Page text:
BWW Review: Diplomacy Demands Charisma in Helen Banner's INTELLEGENCE

"Before I walk in the room, I remember who I am," explains rising hotshot negotiator Sarah in Helen Banner's new drama. "I'm American. And I'm a woman, an attractive woman, divorced, successful, ambitious, sometimes on the news, going somewhere, from nowhere..."

BWW Review: Diplomacy Demands Charisma in Helen Banner's INTELLEGENCE
Amelia Pedlow, Rachel Pickup and Kaliswa Brewster
(Photo: Hunter Canning)

And although the title of the play is INTELLIGENCE, that quality isn't a part of her self-description, making "attractive" stand out just a bit more.

The three-person play set in a State Department conference room has Sarah (Rachel Pickup), supervising two promising young diplomats in a two-week assignment to create a classified secret document titled "Guidelines for the Resolution of Conflict in Intractable Global Situations."

The sharply energetic and charismatic Sarah recently made headlines by, as one of the young colleagues puts it, pulling a peace settlement "out of nothing" in an unnamed country saturated by terrorists.

Athletic and enthused Lee (Kaliswa Brewster), who adds some glam touches to her standard work attire, is excited to have been chosen to work with someone she sees as "an example of what confidence in your function can do."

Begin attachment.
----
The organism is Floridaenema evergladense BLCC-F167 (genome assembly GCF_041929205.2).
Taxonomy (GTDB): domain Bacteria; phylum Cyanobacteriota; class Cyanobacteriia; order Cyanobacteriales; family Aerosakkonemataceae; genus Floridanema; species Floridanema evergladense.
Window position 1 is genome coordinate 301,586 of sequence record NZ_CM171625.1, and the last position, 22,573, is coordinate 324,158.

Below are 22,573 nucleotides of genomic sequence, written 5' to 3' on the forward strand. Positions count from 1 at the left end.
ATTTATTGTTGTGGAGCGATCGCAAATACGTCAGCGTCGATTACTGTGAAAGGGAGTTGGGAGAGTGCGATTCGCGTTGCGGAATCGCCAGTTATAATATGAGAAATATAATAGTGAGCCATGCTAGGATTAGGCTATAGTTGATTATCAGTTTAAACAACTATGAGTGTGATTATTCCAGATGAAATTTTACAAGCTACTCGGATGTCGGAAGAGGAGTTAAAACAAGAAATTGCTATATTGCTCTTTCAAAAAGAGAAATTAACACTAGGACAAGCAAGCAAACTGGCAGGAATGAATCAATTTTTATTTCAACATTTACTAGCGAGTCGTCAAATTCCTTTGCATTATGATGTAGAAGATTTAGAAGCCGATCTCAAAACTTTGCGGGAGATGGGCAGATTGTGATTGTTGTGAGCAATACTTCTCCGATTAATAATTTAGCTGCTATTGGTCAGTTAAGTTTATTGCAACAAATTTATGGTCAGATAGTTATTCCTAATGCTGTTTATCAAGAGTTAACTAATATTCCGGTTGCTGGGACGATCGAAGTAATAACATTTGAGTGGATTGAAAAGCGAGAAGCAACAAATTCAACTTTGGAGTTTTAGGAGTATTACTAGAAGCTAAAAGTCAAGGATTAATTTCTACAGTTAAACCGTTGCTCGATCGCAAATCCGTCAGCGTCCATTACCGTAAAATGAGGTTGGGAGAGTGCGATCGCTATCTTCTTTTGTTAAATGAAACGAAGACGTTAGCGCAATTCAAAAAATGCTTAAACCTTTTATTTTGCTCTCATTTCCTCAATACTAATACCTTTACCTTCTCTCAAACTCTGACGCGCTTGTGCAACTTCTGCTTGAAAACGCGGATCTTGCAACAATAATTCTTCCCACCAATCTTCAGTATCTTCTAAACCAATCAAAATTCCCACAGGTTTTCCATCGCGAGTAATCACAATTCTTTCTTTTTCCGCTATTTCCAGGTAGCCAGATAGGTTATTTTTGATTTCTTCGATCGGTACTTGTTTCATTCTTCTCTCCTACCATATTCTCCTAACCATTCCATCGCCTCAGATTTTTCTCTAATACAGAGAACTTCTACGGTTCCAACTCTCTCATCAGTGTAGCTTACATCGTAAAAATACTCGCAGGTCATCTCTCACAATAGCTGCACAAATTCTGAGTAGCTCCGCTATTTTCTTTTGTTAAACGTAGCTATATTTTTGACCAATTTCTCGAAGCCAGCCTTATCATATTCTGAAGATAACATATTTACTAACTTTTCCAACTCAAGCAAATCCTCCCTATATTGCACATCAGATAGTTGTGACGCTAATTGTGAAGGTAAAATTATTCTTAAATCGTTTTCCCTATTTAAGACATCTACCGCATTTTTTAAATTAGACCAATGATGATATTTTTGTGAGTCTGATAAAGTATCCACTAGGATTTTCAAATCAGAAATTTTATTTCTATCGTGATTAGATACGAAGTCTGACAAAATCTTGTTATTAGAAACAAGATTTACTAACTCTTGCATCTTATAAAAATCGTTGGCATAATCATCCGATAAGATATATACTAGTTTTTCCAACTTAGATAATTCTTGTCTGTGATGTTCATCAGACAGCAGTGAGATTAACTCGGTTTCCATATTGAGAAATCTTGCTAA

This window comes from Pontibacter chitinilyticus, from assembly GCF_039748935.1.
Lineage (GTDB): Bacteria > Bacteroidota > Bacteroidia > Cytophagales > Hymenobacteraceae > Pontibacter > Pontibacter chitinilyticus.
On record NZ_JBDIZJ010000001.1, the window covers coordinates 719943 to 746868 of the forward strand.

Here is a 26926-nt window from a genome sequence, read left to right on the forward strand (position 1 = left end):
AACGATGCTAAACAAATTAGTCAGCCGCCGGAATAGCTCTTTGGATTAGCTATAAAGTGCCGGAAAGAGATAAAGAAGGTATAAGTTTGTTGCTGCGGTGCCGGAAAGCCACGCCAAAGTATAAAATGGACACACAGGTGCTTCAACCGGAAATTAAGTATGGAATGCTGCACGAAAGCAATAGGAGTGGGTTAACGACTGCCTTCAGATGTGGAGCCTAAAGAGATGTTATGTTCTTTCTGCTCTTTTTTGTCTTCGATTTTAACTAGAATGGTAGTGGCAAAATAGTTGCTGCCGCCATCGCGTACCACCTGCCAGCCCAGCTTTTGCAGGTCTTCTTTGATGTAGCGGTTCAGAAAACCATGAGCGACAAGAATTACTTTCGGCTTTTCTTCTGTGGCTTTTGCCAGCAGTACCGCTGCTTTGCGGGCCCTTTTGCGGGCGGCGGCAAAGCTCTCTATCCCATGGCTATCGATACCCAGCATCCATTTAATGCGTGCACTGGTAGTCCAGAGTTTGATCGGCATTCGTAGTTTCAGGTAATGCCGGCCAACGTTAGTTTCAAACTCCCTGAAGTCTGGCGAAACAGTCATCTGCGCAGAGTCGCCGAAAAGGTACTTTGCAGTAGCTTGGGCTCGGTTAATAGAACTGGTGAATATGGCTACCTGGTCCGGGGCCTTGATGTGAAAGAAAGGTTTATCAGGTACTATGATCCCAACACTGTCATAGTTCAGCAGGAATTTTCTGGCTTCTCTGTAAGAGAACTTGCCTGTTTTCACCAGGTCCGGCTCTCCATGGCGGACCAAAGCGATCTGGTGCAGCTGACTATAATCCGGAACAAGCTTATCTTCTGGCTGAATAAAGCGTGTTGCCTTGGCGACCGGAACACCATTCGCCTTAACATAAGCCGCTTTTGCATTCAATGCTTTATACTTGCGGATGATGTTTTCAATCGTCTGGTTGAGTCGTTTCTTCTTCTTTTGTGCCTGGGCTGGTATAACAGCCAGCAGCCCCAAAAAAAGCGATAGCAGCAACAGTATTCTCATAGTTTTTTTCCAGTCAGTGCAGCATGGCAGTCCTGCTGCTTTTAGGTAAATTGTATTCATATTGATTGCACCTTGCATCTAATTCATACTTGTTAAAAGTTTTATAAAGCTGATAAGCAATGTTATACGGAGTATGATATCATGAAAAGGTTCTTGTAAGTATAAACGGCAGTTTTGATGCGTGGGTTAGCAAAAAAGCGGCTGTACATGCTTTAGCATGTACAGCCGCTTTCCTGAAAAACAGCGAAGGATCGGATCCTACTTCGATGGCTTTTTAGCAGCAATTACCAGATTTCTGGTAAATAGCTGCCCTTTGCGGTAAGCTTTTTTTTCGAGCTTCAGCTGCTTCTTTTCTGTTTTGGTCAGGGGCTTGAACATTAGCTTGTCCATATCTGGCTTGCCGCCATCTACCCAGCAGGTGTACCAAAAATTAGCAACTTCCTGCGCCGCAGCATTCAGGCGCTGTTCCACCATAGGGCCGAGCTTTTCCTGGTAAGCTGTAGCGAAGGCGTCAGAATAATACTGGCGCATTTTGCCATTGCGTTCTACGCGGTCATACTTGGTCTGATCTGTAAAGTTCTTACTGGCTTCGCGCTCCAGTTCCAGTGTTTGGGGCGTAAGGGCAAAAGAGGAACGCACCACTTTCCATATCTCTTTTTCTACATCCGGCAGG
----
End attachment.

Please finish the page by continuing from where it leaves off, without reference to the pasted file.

Paige (Amelia Pedlow), whose decidedly plain appearance seems calculated to call no attention to her physical self, is less impressed.

"Maybe I've just gotten allergic to 'star' power," she quips.

Diplomacy as branding seems to be the topic, as Sarah gets her points across by putting her temporary staff through a series of role-playing improvs, signaled by snaps of her fingers. Unfortunately, the large conference table and comfy office chairs supplied by designer Carolyn Mraz take up so much stage space that director Jess Chayes has Little Room to work with.

BWW Review: Diplomacy Demands Charisma in Helen Banner's INTELLEGENCE
Amelia Pedlow, Rachel Pickup and Kaliswa Brewster
(Photo: Hunter Canning)

Banner is intentionally vague on the details of anything occurring outside of the conference room, but as the days go by it seems apparent that Sarah's initial success was more of a Band-Aid that has peeled off and Lee and Paige grow concerned that their association with her has become detrimental to their careers.

Perhaps it's the vagueness that leaves the story sapped of tension and a strong dramatic arc. Given that the play and production is completely created by women, this reviewer will readily recognize there may be issues he's missed, but INTELLIGENCE seems promising, but underdeveloped.

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From This Author Michael Dale

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